Wednesday, February 04, 2009

Oh Travel Woe.

After many delays yesterday, like from 9:30am to 11:30pm, my flight was finally cancelled. So I'm here in WI for the moment but my computer's power source is in NYC along with my baggage. How come my bag got there and I didn't? It is a major transportational mystery...

We'll see what happens next...and it better be good.


Tuesday, February 03, 2009

Tulsa Nest, Horvath Eagle, Merlin in Tompkins, and Parks Contest

Tulsa nest photos courtesy of KJRH-Tulsa TV

An update on the mysterious pods from Jackie of the Tulsa Hawk Forum--
Hello, Donna--

I'm attaching a couple of screen capture photos from the KJRH nest this morning. We thought you might like to check out the latest contents, perhaps a boom in the number of sycamore pods/balls, an increase from two to, perhaps as many as five: one on the platform to the left of the nest, and four either in or to the right of the nest's interior.

Jackie ("Bville") of the Tulsa Hawks Forum

And here a bit more zoom for a closer view of the nest, which seems to have grown exponentially of late. And as Jackie points out, five more London Plane fruits or as we're calling them for short--pods.

And just why do they seem to be placing them specifically? What is the purpose of the pods? Rather maddening actually. Sympathetic magic? They are taking the place of the traditional evergreen boughs? An insecticide? Do London Plane fruits have a fragrance, a sap that does something? We'll just have to keep watching...
Wildlife rehabilitator Bobby Horvath and the now washed juvenile Bald Eagle that had been and still partially is, covered in a mystery substance.

Here is an update from Bobby and Cathy Horvath on the Eagle--

Hi all,

I just wanted to forward some pictures taken of a recent trip to the field creance flying the eagle. We were disappointed with the lack of flight ability at this time .

Unfortunately since the feather condition has deteriorated instead of improving after discussing the case with DEC and other eagle experienced rehabbers it was decided the best course of action for this case is to hold the bird till it molts . That won't be until this summer at least.

A first year bird molts later and not necessarily completely as adults do. A broken feather sample was sent to the DEC pathology lab and they were unable to determine what the substance is or come up with a solvent to remove it. The feathers now feel like hairspray was applied and anymore washing is only drying them and causing them to become brittle. We followed the TriState Bird Rescue protocol for oil soaked birds with no success. He's only partially flighted at this time. We know for sure the feather situation is a definite problem but aren't sure if there's any others issues besides.

We had hoped to get him back out as soon as possible as it is beneficial for bald eagles juveniles to be released in the winter, contrary to other bird release timeframes, as they are social at this time of the year and learn from being released where other older birds are wintering.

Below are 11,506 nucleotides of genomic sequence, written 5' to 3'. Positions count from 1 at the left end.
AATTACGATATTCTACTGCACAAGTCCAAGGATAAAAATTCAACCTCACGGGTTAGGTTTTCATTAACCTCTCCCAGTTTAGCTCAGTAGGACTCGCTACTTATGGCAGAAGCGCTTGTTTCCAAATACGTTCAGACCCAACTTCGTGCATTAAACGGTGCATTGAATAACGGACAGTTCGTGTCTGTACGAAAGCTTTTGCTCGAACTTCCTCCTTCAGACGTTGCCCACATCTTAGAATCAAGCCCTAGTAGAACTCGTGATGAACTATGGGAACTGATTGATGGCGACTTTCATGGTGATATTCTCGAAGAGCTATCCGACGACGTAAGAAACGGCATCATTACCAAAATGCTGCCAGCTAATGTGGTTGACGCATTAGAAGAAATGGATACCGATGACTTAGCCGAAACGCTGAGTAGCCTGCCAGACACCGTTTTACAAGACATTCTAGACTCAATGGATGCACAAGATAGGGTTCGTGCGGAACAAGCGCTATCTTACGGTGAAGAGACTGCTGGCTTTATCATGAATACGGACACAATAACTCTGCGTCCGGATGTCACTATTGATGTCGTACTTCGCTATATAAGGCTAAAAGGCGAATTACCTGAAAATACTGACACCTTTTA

Sorry to report that won't be the case here. Anyway we plan to continue exercising him for physical and psychological reasons until the new feathers start to grow in and then we will be forced to let him rest as to not damage any new growth. Until they are developed enough then we will start flying him again for pre release conditioning.

Thank you for your support and your followers support as well.

Cathy and Bobby

Here you can especially see the deteriorated condition of the eagle's feathers.

Cathy Horvath and the Bald Eagle

An alert from writer and squirrel rehabber Carol Vinzant--

Did you see how parks is having a contest to create a mascot?
I think we have to submit some things to get a dog, squirrel or bird in there.

Carol Vinzant

Photograph by Francois Portmann

Francois questions: "Kestrel or Merlin female at TSP? [Tompkins Square Park]. This bird looks very large for a Kestrel and has heavily streaked underparts!"

I just looked in The Peterson Field Guide- Hawks of North America and I'd say we have a juvenile or adult female Merlin, Falco columbarious.

The field marks are size, heavy streaking, a faint if any "mustache", thin pale horizontal tail stripes (Kestrels bands are dark on lighter tail), and a definite white throat.

Donegal Browne

Sunday, February 01, 2009

Francois Portmann Does Croton-on-Hudson

All Photos by Francois

Notes from Francois about his photos--

Went to see the eagles last friday! They were far and further away.
Difficult for pix but saw 2 dozen busy on the ice, fishing.

Several Red-tail Hawks, this particular pair, the male on the wing...
...and the female, looks like her left eye is hurt or lost
but she seems to do fine.
(Considering what a raptor must do to make a living it is amazing to me that they are able to do it one-eyed, but they can and do regularly. Pale Male's mate his first successful year with young was a female who was blind in one eye. And thank goodness she showed up, one eyed or not, because several Regulars from those days say that it was she who showed Pale Male the ropes when it came to the niceties of nest construction and the rearing of young. D.B.)
A Bald Eagle, Haliaeetus leucocephalus, hunts the water from a tree.
Canada Geese, Branta canadensis
The Eagle flies in low hunting.
The Eagle, with wings spread, grabs a fish, with plenty of offers to help eat it from the Eagles on the left.

Note the Redheads, in the foreground. They're Bay Ducks, divers. The kind of duck that does the run and patter on the water for take off.

The Geese, drying their wings at a bathing/grooming stop-over in the cove!

All Photos today by Francois Portmann
Donegal Browne

Blackwater and Plum Station Eagle Nests

Courtesy of the Blackwater Eagle Cam

From Raptor Watcher R. of Illinois--

"The TWO eggs are being kept warm by the parents, despite the snow. We hope the weather will improve around Thursday."



Near Sandusky, Ohio, the NASA Plum Brook Station bald eagles are back at the nest site, sitting around and doing a bit of nest refurbishing. No eggs yet. This pair tends to lay in March, so it will be a while yet.

Just saw another bald eagle sitting near another local nest down the road. The season has begun, with eggs and incubation to follow in the coming weeks.

--John Blakeman